By Beds SU Sustainability Team
Wednesday, 30 March 2022
When buying books online, many automatically go for one very obvious online retailer. But, you may be surprised to hear that there are alternatives out there.
Why though would you consider shopping elsewhere when said online retailer is so convenient?
Let’s talk about ethics
Shoppers are becoming increasingly aware that where they shop matters. Heightened awareness of climate change, social issues, animal cruelty and sustainability is having an impact with an increasing number of shoppers wanting retailers to match their own values. In fact, a 2015 study by Nielson revealed that 66% of global shoppers are willing to spend more on sustainable goods.
With some retailers making it much clearer than others on where they stand ethically on big social and environmental issues, making ethical and sustainable shopping choices is now pretty easy and becoming easier still as time goes on.
Buy your books from ethical shops
In this post, we’ve collated a list of online book retailers, each of whom have publicly taken a stance on a variety of ethical, social and sustainability issues.
To help you choose between them, we’ve included some information on why they might be a better choice. At the end of the article, there’s a bonus tip on how you can easily compare them.
World of books (Wob)
With over 7 million second-hand books in stock and free delivery, World of Books (Wob) is a great choice. The condition of each book is clearly marked and is delivered in fully-recyclable packaging. The company is also a certified B Corp, which means it meets the highest standards of social and environmental impact.
Better World Books
Another great place to pick up second-hand (and brand new) books with a particular focus on academic and educational books. The company is involved with multiple charitable projects and promises to provide a book to someone in need whenever a book is purchased. There’s free delivery on everything too!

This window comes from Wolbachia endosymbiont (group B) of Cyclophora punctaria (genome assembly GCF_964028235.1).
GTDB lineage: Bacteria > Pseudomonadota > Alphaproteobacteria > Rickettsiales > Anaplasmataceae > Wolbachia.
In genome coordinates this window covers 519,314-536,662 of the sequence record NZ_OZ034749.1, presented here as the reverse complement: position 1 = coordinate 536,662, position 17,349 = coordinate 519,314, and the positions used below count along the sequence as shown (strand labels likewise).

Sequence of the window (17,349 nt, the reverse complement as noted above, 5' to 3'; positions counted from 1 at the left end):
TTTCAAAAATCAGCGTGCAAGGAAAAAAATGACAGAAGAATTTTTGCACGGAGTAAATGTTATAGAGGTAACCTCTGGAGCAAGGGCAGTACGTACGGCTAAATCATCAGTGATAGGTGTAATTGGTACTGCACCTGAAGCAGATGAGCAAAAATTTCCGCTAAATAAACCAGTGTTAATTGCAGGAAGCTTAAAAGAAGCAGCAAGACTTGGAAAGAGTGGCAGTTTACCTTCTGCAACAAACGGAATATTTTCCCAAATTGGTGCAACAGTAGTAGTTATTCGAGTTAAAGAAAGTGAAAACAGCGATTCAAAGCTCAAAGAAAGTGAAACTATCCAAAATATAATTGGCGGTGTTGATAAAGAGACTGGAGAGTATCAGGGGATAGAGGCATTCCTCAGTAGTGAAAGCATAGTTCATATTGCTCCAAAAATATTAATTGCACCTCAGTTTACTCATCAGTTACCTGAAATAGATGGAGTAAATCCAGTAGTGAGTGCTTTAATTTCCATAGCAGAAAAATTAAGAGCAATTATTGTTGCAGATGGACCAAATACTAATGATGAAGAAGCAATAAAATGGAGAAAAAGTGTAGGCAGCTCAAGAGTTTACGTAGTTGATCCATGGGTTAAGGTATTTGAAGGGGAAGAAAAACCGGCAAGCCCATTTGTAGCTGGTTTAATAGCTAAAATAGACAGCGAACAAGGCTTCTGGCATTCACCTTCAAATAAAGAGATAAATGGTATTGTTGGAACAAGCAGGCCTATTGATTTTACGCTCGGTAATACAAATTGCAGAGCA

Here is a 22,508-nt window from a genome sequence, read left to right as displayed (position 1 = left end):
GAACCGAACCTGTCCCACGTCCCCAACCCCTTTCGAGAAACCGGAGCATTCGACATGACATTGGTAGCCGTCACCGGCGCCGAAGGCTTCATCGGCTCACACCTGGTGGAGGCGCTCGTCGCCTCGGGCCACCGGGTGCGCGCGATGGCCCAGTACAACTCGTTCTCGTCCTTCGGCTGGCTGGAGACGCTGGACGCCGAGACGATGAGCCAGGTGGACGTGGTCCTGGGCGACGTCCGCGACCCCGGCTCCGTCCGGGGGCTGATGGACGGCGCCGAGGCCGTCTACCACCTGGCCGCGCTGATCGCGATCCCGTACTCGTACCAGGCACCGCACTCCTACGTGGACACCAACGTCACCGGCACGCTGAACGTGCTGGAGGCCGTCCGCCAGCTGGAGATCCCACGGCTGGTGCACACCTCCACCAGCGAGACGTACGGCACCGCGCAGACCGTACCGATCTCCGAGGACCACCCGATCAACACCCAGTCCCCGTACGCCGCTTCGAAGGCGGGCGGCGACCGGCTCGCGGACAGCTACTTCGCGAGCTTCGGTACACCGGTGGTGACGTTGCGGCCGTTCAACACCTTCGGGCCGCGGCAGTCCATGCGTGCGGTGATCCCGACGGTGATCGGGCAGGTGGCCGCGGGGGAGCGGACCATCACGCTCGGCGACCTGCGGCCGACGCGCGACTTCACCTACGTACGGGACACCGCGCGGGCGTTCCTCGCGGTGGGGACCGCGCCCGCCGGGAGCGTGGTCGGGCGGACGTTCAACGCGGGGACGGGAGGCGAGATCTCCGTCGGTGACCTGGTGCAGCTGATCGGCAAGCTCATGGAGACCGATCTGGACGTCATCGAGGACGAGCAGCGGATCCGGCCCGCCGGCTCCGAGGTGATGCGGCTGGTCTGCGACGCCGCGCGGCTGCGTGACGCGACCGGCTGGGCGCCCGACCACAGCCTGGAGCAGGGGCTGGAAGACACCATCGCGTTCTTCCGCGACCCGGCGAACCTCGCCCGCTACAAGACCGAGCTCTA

Another certified B Corp (a corporation dedicated to the public good), Bookshop.org’s mission is to financially support local, independent book shops. Whenever you buy a book from them, they share the profits with a local book shop of your choice.
Hive is similar to Bookshop.org in that it allows you to choose which local bookshop to receive a share of the profits from anything you purchase. In addition to this, it also provides a marketplace for local book shops where you can check their stock and opening hours and arrange an in-person collection.
This is more of an honourable mention more than anything else. Wordery has some work to do to catch up with the previously mentioned shops in terms of doing good for society and the environment (there is mention of them working with charities to improve literacy among young people). What is good though is that it’s a reliable independently-owned option that also provides free worldwide delivery on everything.
Libro.fm (for audiobooks)
If audiobooks are more your thing, libro.fm is a great alternative. It’s a registered ‘Social Purpose Corporation’, meaning it combines elements of traditional business with that of non-profit organisations. Profits are shared with local book shops.
Can’t choose? Here’s a tip
Choosing where to buy books can be difficult, especially when you’re presented with a list of them as we have done here. There is though a trick that can help you choose.
Shopping ethically doesn’t necessarily mean you need to pay more for stuff, so prioritising price is still something that you can do. By using a service like Google Shopping, you can compare prices all at once from different retailers. Simply type in the name of the book you’re looking for and if you see in your search results one of the retailers in our list and you’re happy with the price, you’re good to go.
We hope you’ve found this article useful. We hope to have more sustainability advice and tips for you very soon.